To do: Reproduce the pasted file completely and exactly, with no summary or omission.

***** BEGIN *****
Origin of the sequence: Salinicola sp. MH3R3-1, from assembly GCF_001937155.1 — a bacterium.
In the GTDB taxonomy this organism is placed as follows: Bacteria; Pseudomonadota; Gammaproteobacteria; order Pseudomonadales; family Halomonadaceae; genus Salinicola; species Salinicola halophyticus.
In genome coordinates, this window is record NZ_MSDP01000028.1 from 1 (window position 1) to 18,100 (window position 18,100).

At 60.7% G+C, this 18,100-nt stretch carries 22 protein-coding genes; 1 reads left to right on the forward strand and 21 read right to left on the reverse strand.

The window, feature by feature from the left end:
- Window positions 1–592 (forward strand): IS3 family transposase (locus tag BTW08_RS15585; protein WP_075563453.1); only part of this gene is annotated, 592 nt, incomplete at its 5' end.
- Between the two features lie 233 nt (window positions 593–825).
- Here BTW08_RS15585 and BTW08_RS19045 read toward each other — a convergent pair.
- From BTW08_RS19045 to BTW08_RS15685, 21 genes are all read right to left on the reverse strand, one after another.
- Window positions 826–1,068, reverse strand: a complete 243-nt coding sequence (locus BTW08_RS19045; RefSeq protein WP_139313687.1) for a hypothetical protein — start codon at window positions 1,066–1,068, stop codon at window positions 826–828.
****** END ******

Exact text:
Origin of the sequence: Salinicola sp. MH3R3-1, from assembly GCF_001937155.1 — a bacterium.
In the GTDB taxonomy this organism is placed as follows: Bacteria; Pseudomonadota; Gammaproteobacteria; order Pseudomonadales; family Halomonadaceae; genus Salinicola; species Salinicola halophyticus.
In genome coordinates, this window is record NZ_MSDP01000028.1 from 1 (window position 1) to 18,100 (window position 18,100).

At 60.7% G+C, this 18,100-nt stretch carries 22 protein-coding genes; 1 reads left to right on the forward strand and 21 read right to left on the reverse strand.

The window, feature by feature from the left end:
- Window positions 1–592 (forward strand): IS3 family transposase (locus tag BTW08_RS15585; protein WP_075563453.1); only part of this gene is annotated, 592 nt, incomplete at its 5' end.
- Between the two features lie 233 nt (window positions 593–825).
- Here BTW08_RS15585 and BTW08_RS19045 read toward each other — a convergent pair.
- From BTW08_RS19045 to BTW08_RS15685, 21 genes are all read right to left on the reverse strand, one after another.
- Window positions 826–1,068, reverse strand: a complete 243-nt coding sequence (locus BTW08_RS19045; RefSeq protein WP_139313687.1) for a hypothetical protein — start codon at window positions 1,066–1,068, stop codon at window positions 826–828.